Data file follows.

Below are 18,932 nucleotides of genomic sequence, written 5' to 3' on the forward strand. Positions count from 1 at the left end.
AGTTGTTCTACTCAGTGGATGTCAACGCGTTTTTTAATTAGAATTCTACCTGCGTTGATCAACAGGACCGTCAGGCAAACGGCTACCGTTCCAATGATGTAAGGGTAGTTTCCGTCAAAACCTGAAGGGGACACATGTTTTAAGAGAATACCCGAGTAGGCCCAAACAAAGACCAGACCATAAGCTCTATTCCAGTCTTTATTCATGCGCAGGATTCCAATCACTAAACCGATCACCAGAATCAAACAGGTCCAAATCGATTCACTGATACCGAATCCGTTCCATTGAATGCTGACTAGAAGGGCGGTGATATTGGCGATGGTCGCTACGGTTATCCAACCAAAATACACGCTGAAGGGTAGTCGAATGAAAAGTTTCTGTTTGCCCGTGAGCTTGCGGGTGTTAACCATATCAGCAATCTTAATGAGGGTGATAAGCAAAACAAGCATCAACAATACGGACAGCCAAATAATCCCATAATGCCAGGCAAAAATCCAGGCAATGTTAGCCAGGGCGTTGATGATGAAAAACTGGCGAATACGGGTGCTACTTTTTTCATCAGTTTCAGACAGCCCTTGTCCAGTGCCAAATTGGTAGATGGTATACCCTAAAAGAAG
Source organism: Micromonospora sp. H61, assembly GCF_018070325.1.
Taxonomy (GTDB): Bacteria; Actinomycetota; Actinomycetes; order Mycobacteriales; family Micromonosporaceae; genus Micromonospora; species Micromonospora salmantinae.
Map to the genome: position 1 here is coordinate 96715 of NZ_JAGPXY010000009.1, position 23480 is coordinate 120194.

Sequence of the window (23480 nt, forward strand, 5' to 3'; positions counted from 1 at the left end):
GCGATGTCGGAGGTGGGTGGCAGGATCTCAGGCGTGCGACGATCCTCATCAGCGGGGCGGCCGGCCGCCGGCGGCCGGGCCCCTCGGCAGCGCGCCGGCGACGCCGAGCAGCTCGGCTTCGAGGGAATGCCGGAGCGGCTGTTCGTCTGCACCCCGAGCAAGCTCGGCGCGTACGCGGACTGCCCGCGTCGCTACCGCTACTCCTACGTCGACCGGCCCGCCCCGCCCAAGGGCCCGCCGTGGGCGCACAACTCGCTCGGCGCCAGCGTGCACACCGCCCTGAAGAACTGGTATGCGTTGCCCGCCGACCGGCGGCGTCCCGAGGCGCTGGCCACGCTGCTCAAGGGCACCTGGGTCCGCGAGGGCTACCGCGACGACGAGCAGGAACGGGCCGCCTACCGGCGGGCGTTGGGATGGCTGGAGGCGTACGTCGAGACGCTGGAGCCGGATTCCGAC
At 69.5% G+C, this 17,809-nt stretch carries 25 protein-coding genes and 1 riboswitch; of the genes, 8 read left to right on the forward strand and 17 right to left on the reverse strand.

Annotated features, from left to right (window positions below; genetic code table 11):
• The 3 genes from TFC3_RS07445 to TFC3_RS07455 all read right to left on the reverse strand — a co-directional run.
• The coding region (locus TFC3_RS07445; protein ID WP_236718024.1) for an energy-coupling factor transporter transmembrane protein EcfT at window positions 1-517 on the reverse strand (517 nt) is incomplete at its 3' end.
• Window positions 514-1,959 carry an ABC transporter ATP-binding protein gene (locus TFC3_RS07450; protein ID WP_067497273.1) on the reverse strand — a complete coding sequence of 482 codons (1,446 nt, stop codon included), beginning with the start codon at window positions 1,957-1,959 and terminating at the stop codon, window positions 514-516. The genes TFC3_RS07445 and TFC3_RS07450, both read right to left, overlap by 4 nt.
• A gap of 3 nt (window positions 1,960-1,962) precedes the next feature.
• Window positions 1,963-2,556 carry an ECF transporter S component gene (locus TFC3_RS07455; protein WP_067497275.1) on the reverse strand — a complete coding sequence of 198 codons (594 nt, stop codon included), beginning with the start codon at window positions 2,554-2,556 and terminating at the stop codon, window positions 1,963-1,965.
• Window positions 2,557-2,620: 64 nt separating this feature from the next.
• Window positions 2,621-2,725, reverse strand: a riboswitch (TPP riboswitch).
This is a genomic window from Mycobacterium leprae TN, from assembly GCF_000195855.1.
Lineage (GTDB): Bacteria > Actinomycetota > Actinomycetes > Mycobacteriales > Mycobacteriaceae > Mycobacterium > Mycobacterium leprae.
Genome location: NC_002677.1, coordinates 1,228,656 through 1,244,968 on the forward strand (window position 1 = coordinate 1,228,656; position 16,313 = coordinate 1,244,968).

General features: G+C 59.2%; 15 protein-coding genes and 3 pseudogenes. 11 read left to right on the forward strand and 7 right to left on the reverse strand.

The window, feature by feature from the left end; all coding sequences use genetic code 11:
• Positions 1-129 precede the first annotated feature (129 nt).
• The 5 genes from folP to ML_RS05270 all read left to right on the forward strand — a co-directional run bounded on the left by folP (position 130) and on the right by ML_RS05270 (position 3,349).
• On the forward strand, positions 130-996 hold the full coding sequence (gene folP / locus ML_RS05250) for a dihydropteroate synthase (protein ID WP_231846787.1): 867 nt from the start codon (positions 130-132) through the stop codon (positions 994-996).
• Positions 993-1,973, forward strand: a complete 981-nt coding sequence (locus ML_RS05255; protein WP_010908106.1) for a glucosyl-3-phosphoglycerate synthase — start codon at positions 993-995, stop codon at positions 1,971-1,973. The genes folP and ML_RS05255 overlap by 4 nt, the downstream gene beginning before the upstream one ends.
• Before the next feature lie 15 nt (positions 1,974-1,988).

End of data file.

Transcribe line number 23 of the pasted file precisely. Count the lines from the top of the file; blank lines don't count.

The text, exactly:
• The 5 genes from folP to ML_RS05270 all read left to right on the forward strand — a co-directional run bounded on the left by folP (position 130) and on the right by ML_RS05270 (position 3,349).